digplanet beta 1: Athena
Share digplanet:


Applied sciences






















This article is about the nuclear process. For the chemical process, see Internal conversion (chemistry).

Internal conversion is a radioactive decay process wherein an excited nucleus interacts electromagnetically with one of its electrons. This causes the electron to be emitted (ejected) from the atom.[1] Thus, in an internal conversion process, a high-energy electron is emitted from the radioactive atom, not from the nucleus. For this reason, the high-speed electrons resulting from internal conversion are not beta particles, since the latter come from beta decay, where they are newly created in the nuclear decay process. Since no beta decay takes place during internal conversion, the element atomic number does not change, and thus (as is the case with gamma decay) no transmutation of one element to another takes place. However, since an electron is lost, an otherwise neutral atom becomes ionized. Also, no neutrino is emitted during internal conversion.

Internally converted electrons have a discrete energy spectrum rather than the spread (continuous) spectrum characteristic of beta particles. The spread spectrum of beta particles results when a neutron decays into a proton, a beta particle (electron), and an electron antineutrino. Varying amounts of decay energy are carried off by the antineutrino during beta decay, resulting in great variety of energies and the spectrum of beta electrons' energies that result from that process, hence its spread spectrum. Internally converted electrons, however, carry a fixed fraction of the characteristic decay energy, hence they have a discrete energy. The energy spectrum of a beta particle thus plots as a broad hump, extending from essentially zero (a bound electron that does not even have enough energy to escape the atom) to a maximum decay energy value. By contrast, the energy spectrum of internally converted electrons plots as a single sharp peak.

Internal conversion (often abbreviated IC) is favoured whenever the energy gap between nuclear energy levels is small, and it is also the primary mode of de-excitation for 0+→0+ (i.e. E0) transitions. The 0+→0+ transitions occur where an excited nucleus has zero-spin, and decays to a ground state which also has zero-spin (such as all nuclides with even numbers of protons and neutrons). In such cases, de-excitation cannot happen with emission of a single gamma ray, so other mechanisms like IC predominate. This also shows that internal conversion (contrary to its name) is not a two-step process where a gamma ray would be first emitted and then converted.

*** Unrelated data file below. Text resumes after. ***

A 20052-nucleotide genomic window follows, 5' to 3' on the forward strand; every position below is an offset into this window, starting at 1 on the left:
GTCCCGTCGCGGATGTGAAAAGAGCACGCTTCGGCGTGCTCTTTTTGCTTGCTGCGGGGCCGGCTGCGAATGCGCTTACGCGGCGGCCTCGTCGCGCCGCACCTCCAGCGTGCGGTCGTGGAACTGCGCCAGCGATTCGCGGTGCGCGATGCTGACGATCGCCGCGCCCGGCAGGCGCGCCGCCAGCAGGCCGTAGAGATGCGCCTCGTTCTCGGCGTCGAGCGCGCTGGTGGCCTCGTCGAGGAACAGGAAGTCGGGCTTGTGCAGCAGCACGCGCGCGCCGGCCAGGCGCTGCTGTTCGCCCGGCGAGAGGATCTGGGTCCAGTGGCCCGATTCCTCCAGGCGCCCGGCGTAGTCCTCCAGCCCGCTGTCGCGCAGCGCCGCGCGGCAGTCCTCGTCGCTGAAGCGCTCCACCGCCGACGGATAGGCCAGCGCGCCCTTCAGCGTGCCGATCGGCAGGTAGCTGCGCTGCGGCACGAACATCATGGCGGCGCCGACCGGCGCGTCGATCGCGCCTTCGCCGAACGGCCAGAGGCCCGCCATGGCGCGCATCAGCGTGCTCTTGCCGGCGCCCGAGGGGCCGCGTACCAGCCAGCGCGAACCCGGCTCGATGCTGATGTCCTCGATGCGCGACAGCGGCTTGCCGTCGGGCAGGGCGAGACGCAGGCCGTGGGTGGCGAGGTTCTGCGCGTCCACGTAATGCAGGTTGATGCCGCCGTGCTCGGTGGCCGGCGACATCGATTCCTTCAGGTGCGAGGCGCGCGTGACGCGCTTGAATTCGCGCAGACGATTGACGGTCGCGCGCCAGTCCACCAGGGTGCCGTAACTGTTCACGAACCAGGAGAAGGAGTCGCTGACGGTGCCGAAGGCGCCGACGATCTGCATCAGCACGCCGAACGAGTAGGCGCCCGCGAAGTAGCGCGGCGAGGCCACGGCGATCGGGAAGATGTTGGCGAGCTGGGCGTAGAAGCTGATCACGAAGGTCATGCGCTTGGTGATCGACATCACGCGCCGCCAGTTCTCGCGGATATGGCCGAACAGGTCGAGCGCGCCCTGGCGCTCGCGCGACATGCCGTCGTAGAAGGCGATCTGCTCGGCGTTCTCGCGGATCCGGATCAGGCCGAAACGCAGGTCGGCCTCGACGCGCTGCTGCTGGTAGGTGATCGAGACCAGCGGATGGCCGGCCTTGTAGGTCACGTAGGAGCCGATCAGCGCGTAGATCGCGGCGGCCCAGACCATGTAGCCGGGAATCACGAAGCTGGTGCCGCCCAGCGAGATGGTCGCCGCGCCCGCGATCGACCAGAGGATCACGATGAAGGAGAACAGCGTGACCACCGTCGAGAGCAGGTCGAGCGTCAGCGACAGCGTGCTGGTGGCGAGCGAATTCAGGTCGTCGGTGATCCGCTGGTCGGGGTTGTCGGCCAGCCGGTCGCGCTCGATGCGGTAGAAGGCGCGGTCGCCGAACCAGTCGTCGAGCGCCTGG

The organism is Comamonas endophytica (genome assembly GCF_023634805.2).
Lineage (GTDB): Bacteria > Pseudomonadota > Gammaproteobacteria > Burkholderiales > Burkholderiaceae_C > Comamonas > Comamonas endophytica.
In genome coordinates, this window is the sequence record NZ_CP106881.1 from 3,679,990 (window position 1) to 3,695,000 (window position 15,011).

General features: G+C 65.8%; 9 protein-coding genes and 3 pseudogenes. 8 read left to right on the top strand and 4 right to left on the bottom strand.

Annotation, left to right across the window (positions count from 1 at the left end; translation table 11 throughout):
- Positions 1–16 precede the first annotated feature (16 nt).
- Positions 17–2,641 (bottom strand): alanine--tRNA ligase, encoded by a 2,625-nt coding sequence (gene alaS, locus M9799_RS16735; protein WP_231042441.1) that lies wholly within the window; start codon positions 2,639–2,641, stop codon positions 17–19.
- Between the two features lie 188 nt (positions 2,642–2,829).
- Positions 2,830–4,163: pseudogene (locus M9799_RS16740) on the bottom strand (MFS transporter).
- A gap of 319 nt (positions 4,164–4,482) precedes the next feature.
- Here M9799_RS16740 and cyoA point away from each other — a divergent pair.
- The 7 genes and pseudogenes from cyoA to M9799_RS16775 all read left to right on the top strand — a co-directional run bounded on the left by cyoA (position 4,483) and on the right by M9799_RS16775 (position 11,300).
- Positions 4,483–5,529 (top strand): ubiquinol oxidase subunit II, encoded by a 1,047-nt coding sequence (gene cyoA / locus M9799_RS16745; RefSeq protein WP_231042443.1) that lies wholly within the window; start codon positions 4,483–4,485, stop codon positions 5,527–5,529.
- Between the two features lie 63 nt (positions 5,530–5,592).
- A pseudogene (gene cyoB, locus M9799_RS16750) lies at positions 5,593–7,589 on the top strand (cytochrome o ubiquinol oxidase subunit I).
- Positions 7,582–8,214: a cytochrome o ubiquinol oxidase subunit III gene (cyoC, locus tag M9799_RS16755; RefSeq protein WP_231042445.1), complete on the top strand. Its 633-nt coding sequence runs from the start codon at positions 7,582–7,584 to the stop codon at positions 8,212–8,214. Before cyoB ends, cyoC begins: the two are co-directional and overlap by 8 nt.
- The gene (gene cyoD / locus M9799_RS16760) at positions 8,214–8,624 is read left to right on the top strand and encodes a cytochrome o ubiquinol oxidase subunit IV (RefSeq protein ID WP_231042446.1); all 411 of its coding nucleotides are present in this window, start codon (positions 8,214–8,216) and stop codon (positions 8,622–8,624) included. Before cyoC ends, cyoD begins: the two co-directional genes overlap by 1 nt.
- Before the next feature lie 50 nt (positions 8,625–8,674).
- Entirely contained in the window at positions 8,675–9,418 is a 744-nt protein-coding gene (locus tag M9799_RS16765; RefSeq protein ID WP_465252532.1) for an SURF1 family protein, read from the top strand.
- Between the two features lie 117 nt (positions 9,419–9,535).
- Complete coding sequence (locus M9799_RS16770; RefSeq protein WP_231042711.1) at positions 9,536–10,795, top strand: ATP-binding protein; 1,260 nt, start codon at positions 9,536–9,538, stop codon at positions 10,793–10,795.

In the quantum mechanical mathematical model for the internal conversion process, the wavefunction of an inner shell electron (usually an s electron) penetrates the volume of the atomic nucleus. This means that there is a finite probability of finding the electron within the nucleus. When this happens, the electron may couple to an excited energy state of the nucleus and take the energy of the nuclear transition directly, without an intermediate gamma ray being first produced.

The process of imparting energy from the nucleus to an orbital electron is a quantum process and may be seen as taking place by means of a virtual photon. In that sense, the photon involved can be considered as a "virtual gamma ray", which appears as a feature in an equation that describes the process, rather than as a directly measurable emission. The kinetic energy of the emitted electron is equal to the transition energy in the nucleus, minus the binding energy of the electron to the atom.

Most internal conversion (IC) electrons come from the K shell (the 1s state), as these two electrons have the highest probability of being interacting with the nucleus. However, the s state in the L, M, and N shells (i.e., the 2s, 3s, and 4s states) are also able to couple to the nuclear fields and cause IC electron ejections from those shells (called LMN internal conversion). Ratios of K-shell to other L, M, or N shell internal conversion probabilities for various nuclides have been prepared.[2]